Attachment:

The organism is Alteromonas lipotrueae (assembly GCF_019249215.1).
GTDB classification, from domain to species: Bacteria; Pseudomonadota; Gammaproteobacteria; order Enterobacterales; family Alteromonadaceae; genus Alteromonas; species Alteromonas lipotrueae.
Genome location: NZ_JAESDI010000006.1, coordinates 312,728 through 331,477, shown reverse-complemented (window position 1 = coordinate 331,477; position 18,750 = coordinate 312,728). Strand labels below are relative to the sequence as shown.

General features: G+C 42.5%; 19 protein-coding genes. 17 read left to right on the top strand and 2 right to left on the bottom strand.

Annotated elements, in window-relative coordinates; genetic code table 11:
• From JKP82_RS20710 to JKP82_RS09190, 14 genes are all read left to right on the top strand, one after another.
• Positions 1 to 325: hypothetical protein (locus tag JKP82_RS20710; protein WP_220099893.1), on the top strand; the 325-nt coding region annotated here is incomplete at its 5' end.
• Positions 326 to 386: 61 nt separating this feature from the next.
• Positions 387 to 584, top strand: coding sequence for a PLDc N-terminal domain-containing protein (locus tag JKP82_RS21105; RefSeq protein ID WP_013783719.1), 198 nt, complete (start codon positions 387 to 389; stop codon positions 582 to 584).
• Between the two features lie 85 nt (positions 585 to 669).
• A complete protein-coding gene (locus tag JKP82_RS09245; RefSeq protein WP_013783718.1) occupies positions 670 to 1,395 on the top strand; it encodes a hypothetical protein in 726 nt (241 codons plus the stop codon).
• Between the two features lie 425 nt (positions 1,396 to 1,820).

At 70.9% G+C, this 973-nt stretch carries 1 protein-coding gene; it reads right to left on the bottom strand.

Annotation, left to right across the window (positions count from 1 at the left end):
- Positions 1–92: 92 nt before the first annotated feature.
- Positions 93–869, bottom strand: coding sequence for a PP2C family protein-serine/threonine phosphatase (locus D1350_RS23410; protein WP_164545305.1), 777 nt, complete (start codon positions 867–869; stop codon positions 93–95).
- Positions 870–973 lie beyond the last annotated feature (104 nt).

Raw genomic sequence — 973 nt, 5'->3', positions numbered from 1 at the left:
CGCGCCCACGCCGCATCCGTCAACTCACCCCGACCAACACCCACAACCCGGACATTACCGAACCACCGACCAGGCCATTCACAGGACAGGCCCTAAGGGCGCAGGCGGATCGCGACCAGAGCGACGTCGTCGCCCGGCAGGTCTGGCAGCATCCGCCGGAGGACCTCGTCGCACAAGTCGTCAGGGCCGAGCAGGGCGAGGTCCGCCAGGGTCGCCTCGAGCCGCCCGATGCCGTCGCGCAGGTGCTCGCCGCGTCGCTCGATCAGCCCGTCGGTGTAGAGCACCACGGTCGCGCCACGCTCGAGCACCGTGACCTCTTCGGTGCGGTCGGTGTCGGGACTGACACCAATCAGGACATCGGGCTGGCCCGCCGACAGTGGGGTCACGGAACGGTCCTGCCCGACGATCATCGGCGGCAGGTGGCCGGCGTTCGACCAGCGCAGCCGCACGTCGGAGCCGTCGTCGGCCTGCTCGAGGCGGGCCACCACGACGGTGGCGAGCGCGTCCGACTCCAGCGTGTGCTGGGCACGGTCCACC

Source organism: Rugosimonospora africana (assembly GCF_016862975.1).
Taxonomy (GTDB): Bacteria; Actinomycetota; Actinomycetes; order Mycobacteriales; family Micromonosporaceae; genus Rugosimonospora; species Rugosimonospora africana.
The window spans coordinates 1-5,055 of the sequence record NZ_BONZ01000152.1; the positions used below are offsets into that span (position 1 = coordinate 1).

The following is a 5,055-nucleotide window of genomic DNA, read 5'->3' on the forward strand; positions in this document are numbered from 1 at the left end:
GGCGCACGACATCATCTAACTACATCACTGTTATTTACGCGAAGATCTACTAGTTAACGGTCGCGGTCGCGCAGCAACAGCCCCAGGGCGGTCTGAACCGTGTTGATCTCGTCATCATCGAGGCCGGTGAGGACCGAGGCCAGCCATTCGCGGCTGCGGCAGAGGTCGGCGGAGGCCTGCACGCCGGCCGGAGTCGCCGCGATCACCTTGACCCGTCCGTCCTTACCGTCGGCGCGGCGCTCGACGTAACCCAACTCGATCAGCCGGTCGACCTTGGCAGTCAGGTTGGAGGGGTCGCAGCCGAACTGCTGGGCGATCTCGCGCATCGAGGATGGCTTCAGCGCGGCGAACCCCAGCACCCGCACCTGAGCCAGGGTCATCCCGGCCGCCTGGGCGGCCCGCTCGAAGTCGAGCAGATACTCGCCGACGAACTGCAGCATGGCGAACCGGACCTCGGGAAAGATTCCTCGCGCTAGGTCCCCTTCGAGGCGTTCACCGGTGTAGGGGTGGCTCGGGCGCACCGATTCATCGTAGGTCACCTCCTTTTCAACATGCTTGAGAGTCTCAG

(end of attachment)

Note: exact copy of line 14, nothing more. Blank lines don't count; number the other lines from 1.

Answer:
Annotation, left to right across the window (positions count from 1 at the left end):